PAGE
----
Pleasure Principle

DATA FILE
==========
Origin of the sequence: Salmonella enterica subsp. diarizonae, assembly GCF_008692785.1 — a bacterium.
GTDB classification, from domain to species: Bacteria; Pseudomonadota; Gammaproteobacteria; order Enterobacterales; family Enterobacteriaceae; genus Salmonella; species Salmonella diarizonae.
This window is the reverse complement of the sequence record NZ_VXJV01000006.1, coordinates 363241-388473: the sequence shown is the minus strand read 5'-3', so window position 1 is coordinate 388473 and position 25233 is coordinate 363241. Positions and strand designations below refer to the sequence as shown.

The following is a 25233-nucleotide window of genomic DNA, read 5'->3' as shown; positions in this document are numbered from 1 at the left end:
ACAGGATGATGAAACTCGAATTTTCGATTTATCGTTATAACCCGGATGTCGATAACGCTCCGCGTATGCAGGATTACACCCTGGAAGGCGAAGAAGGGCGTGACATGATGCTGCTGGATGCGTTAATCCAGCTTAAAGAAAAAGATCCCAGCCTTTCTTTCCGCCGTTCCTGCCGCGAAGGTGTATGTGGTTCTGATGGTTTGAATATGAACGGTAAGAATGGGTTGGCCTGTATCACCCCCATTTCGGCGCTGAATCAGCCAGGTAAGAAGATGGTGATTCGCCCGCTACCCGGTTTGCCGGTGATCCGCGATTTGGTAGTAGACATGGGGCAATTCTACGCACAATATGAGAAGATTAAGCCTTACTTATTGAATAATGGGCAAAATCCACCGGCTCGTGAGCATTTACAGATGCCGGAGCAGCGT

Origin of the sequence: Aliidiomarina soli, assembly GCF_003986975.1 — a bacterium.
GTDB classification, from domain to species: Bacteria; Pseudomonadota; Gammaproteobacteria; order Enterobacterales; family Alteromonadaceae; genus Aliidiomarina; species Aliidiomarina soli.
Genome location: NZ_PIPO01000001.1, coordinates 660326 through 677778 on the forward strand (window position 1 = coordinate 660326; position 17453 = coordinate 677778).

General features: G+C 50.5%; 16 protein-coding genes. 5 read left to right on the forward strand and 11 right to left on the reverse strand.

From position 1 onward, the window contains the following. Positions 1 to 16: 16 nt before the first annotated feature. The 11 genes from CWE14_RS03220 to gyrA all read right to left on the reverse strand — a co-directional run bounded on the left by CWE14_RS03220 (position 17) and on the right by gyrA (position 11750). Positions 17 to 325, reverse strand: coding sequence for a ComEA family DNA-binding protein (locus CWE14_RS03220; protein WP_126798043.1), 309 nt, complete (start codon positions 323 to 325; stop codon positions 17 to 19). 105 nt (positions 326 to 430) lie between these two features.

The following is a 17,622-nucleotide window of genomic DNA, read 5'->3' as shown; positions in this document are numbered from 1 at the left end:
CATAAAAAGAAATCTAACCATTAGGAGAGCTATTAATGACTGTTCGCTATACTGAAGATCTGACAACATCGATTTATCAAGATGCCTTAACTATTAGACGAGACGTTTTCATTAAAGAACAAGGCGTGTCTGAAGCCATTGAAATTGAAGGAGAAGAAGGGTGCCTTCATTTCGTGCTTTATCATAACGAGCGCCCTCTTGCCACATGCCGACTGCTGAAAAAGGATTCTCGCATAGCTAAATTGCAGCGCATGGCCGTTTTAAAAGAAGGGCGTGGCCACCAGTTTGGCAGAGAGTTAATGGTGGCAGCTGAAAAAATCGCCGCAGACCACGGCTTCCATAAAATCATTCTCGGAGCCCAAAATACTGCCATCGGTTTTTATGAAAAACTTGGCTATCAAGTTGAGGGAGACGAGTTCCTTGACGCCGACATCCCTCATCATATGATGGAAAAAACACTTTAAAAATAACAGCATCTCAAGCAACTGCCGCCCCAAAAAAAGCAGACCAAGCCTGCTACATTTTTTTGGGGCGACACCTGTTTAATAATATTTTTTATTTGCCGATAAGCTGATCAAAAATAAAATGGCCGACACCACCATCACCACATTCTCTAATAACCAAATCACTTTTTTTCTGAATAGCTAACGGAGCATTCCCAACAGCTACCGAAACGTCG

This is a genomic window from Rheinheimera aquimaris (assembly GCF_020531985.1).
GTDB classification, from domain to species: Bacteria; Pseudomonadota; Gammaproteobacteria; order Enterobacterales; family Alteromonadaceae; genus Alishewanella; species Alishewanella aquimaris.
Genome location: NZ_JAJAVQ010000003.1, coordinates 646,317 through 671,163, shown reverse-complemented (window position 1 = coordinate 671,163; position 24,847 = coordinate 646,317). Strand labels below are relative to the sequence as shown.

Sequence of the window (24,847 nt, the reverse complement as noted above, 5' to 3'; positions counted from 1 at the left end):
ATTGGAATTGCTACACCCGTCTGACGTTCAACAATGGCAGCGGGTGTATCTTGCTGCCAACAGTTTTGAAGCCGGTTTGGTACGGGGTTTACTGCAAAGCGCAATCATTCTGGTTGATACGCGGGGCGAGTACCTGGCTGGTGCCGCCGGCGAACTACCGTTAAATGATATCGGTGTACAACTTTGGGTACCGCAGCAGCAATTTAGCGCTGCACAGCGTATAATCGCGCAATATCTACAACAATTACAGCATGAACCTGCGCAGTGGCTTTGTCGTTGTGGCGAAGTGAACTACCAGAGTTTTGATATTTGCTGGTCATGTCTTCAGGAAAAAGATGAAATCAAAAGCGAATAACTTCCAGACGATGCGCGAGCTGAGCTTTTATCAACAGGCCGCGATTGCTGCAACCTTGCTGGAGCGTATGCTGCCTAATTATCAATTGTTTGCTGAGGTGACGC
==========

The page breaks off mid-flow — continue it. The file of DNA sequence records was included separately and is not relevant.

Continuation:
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  • A part of the theory of personality formulated by Sigmund Freud in the 19th century. According to psychoanalysis, it is the id's bound less drive for immediate gratification that motivates it to seek immediate and total gratification of all desires. When a person is deprived of things such as food, air, or sex, a state of tension builds up until this need is satisfied. The id is the pleasure-seeking part that attempts to reduce this tension. The pleasure principle guides one to seek pleasure and avoid pain. However, as one grows and matures, one begins to realize the necessity sometimes to endure pain and to defer gratification because of the obstacles one encounters in real life. For more information, see Freud (1940).

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